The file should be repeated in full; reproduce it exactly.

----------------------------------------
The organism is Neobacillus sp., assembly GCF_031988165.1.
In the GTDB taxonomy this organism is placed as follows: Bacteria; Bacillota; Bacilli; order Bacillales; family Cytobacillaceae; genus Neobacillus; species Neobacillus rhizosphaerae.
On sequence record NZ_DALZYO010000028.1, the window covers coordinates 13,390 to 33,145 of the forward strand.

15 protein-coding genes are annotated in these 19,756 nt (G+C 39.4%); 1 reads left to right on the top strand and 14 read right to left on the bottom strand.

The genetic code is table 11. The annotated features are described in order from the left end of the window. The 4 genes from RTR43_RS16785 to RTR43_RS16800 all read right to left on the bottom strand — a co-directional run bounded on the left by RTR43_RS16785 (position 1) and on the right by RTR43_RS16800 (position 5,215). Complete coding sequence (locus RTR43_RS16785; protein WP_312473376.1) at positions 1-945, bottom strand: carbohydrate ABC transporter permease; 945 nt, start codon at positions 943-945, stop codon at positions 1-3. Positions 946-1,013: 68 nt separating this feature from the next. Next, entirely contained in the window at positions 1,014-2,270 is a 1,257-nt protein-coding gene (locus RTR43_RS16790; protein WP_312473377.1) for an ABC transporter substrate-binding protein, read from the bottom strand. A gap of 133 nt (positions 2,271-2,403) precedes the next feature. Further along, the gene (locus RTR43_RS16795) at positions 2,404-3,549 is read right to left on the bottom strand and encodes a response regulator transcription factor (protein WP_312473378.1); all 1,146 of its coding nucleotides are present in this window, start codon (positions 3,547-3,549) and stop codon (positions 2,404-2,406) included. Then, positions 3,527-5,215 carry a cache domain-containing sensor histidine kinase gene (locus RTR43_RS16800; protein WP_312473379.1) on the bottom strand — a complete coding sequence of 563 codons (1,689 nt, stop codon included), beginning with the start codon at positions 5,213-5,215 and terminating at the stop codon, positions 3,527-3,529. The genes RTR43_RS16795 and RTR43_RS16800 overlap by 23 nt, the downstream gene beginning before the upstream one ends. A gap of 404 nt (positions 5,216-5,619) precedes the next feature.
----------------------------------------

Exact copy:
The organism is Neobacillus sp., assembly GCF_031988165.1.
In the GTDB taxonomy this organism is placed as follows: Bacteria; Bacillota; Bacilli; order Bacillales; family Cytobacillaceae; genus Neobacillus; species Neobacillus rhizosphaerae.
On sequence record NZ_DALZYO010000028.1, the window covers coordinates 13,390 to 33,145 of the forward strand.

15 protein-coding genes are annotated in these 19,756 nt (G+C 39.4%); 1 reads left to right on the top strand and 14 read right to left on the bottom strand.

The genetic code is table 11. The annotated features are described in order from the left end of the window. The 4 genes from RTR43_RS16785 to RTR43_RS16800 all read right to left on the bottom strand — a co-directional run bounded on the left by RTR43_RS16785 (position 1) and on the right by RTR43_RS16800 (position 5,215). Complete coding sequence (locus RTR43_RS16785; protein WP_312473376.1) at positions 1-945, bottom strand: carbohydrate ABC transporter permease; 945 nt, start codon at positions 943-945, stop codon at positions 1-3. Positions 946-1,013: 68 nt separating this feature from the next. Next, entirely contained in the window at positions 1,014-2,270 is a 1,257-nt protein-coding gene (locus RTR43_RS16790; protein WP_312473377.1) for an ABC transporter substrate-binding protein, read from the bottom strand. A gap of 133 nt (positions 2,271-2,403) precedes the next feature. Further along, the gene (locus RTR43_RS16795) at positions 2,404-3,549 is read right to left on the bottom strand and encodes a response regulator transcription factor (protein WP_312473378.1); all 1,146 of its coding nucleotides are present in this window, start codon (positions 3,547-3,549) and stop codon (positions 2,404-2,406) included. Then, positions 3,527-5,215 carry a cache domain-containing sensor histidine kinase gene (locus RTR43_RS16800; protein WP_312473379.1) on the bottom strand — a complete coding sequence of 563 codons (1,689 nt, stop codon included), beginning with the start codon at positions 5,213-5,215 and terminating at the stop codon, positions 3,527-3,529. The genes RTR43_RS16795 and RTR43_RS16800 overlap by 23 nt, the downstream gene beginning before the upstream one ends. A gap of 404 nt (positions 5,216-5,619) precedes the next feature.